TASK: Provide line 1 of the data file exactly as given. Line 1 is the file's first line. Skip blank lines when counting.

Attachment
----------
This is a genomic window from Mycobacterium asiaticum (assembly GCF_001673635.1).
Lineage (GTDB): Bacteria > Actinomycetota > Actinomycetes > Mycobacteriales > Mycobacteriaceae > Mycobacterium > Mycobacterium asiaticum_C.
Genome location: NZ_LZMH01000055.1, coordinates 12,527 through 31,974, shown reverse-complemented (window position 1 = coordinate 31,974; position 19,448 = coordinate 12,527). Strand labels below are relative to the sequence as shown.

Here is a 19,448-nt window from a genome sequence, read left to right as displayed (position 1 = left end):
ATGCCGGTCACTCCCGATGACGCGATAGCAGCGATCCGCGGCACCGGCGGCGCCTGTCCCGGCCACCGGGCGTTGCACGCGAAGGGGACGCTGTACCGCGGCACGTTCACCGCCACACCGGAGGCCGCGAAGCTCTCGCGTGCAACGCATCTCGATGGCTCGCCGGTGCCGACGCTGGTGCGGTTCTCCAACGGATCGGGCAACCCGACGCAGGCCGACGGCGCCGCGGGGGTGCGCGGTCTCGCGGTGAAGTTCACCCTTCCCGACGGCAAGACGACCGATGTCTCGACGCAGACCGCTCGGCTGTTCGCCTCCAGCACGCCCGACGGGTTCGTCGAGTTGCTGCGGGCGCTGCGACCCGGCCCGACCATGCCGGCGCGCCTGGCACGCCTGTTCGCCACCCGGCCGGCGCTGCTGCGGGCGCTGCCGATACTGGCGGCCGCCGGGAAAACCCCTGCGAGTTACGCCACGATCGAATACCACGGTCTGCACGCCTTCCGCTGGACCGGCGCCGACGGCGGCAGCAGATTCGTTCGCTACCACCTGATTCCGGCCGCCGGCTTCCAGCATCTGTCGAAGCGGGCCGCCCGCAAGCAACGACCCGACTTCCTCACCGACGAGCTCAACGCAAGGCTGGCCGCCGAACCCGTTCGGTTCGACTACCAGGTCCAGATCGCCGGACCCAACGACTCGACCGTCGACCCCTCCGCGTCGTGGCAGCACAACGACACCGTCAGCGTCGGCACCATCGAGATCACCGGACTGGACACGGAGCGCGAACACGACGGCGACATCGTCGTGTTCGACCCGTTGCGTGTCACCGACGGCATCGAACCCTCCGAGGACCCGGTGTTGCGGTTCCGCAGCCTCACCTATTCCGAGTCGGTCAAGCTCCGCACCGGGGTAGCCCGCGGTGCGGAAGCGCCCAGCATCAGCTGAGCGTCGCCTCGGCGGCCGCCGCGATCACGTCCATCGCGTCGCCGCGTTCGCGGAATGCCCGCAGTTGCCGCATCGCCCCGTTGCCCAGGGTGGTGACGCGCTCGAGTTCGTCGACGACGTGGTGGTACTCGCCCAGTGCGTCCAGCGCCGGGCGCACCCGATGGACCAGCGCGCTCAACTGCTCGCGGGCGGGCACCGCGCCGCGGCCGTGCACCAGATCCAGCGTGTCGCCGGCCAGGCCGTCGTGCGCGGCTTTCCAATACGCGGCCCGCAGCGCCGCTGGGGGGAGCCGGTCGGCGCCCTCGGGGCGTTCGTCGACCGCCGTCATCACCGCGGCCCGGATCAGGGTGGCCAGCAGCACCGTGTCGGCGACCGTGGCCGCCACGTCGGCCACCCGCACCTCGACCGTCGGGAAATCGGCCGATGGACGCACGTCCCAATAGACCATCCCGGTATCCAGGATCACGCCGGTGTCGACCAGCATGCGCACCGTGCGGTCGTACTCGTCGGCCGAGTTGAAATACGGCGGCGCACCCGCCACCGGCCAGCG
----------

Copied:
This is a genomic window from Mycobacterium asiaticum (assembly GCF_001673635.1).